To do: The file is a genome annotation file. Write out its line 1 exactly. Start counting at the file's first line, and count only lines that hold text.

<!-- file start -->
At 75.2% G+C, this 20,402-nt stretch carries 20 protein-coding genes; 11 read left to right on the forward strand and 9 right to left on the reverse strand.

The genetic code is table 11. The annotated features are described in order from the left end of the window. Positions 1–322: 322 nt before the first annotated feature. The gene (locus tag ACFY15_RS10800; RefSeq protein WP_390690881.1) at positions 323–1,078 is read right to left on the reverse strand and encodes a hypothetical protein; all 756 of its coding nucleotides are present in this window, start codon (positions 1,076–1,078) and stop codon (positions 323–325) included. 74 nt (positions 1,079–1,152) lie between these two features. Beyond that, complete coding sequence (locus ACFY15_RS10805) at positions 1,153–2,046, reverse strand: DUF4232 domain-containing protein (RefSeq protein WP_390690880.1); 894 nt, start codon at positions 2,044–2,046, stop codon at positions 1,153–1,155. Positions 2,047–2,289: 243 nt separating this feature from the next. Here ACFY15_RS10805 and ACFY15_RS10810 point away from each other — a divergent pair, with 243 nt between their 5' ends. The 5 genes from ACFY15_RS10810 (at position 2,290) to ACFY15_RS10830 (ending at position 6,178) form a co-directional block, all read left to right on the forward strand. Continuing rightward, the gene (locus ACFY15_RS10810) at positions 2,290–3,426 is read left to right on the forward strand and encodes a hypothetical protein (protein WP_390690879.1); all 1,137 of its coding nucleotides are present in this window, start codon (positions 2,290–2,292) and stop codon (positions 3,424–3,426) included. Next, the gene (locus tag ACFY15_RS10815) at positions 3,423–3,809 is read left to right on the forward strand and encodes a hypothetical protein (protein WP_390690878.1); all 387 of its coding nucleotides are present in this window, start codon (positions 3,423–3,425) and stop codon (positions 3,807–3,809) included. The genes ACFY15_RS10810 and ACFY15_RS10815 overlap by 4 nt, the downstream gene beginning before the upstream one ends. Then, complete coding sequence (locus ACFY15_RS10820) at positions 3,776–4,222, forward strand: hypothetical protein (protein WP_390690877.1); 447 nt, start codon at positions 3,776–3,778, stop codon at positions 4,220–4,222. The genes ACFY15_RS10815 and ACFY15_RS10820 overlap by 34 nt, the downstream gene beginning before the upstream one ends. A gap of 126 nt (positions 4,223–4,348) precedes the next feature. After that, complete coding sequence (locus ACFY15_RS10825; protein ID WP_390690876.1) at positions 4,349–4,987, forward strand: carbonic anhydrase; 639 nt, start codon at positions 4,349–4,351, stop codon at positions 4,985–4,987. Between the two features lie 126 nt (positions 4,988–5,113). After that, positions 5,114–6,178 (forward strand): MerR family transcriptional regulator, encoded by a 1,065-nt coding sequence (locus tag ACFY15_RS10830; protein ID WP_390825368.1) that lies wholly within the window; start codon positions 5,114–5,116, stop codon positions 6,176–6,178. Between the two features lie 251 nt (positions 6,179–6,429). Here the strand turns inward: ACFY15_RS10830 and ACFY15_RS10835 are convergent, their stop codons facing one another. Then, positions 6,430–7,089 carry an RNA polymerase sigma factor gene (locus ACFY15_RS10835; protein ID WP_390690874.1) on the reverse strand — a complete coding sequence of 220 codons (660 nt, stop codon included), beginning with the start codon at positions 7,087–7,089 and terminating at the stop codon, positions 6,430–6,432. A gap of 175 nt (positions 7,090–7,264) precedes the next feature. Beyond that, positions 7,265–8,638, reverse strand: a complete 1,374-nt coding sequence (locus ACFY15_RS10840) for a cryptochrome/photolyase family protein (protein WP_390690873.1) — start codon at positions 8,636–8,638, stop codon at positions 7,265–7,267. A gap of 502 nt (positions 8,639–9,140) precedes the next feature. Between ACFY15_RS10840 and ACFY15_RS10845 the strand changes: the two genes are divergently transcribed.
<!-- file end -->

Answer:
At 75.2% G+C, this 20,402-nt stretch carries 20 protein-coding genes; 11 read left to right on the forward strand and 9 right to left on the reverse strand.